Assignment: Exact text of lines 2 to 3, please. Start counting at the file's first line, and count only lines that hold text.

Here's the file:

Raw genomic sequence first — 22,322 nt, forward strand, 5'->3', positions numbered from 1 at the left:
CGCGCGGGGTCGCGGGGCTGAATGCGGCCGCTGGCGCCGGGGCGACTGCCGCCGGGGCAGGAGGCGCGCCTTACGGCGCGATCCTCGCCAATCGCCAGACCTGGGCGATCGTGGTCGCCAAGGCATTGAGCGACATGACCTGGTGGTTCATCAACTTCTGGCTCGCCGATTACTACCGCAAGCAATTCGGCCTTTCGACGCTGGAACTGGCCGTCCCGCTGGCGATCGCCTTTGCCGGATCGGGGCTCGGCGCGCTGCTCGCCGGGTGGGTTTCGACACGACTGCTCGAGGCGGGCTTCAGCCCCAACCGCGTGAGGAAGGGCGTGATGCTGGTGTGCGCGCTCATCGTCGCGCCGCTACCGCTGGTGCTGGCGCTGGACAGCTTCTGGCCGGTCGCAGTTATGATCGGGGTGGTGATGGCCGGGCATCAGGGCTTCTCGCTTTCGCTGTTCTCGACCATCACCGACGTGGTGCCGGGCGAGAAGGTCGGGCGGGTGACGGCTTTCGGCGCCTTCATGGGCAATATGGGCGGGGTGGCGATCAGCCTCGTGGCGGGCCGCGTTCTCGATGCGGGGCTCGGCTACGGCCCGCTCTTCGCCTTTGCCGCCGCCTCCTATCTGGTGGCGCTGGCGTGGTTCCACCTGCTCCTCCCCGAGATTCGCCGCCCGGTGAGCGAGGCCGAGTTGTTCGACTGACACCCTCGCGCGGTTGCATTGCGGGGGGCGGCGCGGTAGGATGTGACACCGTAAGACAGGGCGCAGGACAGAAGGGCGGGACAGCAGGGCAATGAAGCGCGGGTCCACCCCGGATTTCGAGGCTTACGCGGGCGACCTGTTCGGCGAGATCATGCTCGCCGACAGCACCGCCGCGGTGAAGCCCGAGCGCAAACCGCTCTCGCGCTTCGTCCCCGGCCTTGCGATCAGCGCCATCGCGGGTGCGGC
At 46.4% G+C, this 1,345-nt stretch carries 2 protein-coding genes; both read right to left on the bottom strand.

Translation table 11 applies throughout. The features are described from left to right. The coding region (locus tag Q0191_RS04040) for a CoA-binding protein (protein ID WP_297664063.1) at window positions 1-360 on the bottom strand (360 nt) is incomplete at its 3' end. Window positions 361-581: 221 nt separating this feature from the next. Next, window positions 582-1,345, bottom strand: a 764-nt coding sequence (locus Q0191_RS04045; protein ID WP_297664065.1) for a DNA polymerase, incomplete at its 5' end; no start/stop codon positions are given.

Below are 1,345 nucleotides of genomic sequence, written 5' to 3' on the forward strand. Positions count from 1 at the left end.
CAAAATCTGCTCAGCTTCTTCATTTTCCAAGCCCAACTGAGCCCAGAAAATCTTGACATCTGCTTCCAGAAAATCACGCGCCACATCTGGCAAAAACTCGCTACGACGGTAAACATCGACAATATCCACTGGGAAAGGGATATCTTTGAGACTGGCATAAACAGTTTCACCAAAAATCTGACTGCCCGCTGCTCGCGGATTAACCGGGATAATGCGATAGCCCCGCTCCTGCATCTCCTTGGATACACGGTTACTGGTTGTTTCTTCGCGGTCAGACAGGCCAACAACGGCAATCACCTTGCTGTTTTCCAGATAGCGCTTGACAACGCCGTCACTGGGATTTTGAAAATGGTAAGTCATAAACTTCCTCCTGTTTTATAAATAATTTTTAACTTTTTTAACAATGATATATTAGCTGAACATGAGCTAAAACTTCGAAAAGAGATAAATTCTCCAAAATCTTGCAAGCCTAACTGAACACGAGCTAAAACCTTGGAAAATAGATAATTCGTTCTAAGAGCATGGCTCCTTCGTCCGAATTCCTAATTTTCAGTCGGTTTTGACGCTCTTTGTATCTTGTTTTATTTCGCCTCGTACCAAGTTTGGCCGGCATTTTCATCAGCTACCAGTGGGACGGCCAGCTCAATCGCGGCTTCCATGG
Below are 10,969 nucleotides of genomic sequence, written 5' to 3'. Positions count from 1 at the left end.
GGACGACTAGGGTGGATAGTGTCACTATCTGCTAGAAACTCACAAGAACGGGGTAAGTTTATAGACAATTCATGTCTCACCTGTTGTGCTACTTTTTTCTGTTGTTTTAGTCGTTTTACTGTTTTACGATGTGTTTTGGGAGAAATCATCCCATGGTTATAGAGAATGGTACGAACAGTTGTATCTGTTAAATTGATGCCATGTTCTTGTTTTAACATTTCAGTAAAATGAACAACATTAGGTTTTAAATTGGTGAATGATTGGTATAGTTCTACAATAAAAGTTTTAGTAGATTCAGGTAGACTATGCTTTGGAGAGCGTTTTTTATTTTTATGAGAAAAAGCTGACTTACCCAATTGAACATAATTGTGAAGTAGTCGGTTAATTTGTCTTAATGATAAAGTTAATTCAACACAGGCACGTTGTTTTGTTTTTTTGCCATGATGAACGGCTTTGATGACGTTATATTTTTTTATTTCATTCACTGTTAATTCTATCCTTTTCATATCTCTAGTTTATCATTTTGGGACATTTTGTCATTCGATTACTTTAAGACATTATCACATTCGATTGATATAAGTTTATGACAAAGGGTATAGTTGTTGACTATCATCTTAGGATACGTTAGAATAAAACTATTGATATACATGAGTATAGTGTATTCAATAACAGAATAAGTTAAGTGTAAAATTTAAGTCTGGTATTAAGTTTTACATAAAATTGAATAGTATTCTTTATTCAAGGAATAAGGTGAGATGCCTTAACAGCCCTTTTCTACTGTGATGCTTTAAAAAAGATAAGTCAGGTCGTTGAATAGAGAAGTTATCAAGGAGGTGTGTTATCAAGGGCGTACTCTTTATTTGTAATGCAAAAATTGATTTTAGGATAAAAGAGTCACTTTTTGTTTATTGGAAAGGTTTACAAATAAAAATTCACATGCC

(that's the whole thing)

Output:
CGCGCGGGGTCGCGGGGCTGAATGCGGCCGCTGGCGCCGGGGCGACTGCCGCCGGGGCAGGAGGCGCGCCTTACGGCGCGATCCTCGCCAATCGCCAGACCTGGGCGATCGTGGTCGCCAAGGCATTGAGCGACATGACCTGGTGGTTCATCAACTTCTGGCTCGCCGATTACTACCGCAAGCAATTCGGCCTTTCGACGCTGGAACTGGCCGTCCCGCTGGCGATCGCCTTTGCCGGATCGGGGCTCGGCGCGCTGCTCGCCGGGTGGGTTTCGACACGACTGCTCGAGGCGGGCTTCAGCCCCAACCGCGTGAGGAAGGGCGTGATGCTGGTGTGCGCGCTCATCGTCGCGCCGCTACCGCTGGTGCTGGCGCTGGACAGCTTCTGGCCGGTCGCAGTTATGATCGGGGTGGTGATGGCCGGGCATCAGGGCTTCTCGCTTTCGCTGTTCTCGACCATCACCGACGTGGTGCCGGGCGAGAAGGTCGGGCGGGTGACGGCTTTCGGCGCCTTCATGGGCAATATGGGCGGGGTGGCGATCAGCCTCGTGGCGGGCCGCGTTCTCGATGCGGGGCTCGGCTACGGCCCGCTCTTCGCCTTTGCCGCCGCCTCCTATCTGGTGGCGCTGGCGTGGTTCCACCTGCTCCTCCCCGAGATTCGCCGCCCGGTGAGCGAGGCCGAGTTGTTCGACTGACACCCTCGCGCGGTTGCATTGCGGGGGGCGGCGCGGTAGGATGTGACACCGTAAGACAGGGCGCAGGACAGAAGGGCGGGACAGCAGGGCAATGAAGCGCGGGTCCACCCCGGATTTCGAGGCTTACGCGGGCGACCTGTTCGGCGAGATCATGCTCGCCGACAGCACCGCCGCGGTGAAGCCCGAGCGCAAACCGCTCTCGCGCTTCGTCCCCGGCCTTGCGATCAGCGCCATCGCGGGTGCGGC
At 46.4% G+C, this 1,345-nt stretch carries 2 protein-coding genes; both read right to left on the bottom strand.